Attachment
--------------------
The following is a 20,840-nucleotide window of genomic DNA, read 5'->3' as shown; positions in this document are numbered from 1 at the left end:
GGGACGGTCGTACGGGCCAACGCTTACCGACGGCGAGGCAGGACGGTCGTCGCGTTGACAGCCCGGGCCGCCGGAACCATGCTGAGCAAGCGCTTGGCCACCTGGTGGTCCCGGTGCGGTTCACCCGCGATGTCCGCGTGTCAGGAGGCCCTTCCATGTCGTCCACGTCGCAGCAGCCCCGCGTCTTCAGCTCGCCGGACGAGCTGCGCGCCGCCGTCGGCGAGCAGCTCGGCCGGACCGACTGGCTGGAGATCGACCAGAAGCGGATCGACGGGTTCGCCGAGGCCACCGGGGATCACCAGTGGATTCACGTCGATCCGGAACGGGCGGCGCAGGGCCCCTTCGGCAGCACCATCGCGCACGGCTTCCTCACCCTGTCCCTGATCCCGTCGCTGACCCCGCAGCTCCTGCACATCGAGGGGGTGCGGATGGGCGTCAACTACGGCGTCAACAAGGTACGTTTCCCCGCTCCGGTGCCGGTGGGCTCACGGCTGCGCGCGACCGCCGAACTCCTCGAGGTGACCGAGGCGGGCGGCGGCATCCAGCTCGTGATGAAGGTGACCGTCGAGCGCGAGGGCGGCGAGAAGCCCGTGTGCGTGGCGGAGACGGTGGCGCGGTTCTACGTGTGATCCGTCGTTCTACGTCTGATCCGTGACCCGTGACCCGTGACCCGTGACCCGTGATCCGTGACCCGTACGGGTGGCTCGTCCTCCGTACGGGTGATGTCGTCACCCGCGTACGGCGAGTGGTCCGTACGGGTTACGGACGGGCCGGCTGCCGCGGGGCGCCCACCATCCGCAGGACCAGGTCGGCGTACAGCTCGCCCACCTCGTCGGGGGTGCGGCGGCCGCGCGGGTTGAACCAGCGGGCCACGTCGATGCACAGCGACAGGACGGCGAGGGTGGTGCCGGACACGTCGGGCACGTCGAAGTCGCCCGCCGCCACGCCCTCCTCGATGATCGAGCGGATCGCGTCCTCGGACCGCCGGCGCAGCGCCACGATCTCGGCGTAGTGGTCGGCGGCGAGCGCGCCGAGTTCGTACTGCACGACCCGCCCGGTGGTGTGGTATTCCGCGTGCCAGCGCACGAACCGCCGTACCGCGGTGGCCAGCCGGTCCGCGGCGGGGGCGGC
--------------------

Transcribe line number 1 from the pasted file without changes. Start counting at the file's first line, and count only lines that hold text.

The following is a 20,840-nucleotide window of genomic DNA, read 5'->3' as shown; positions in this document are numbered from 1 at the left end: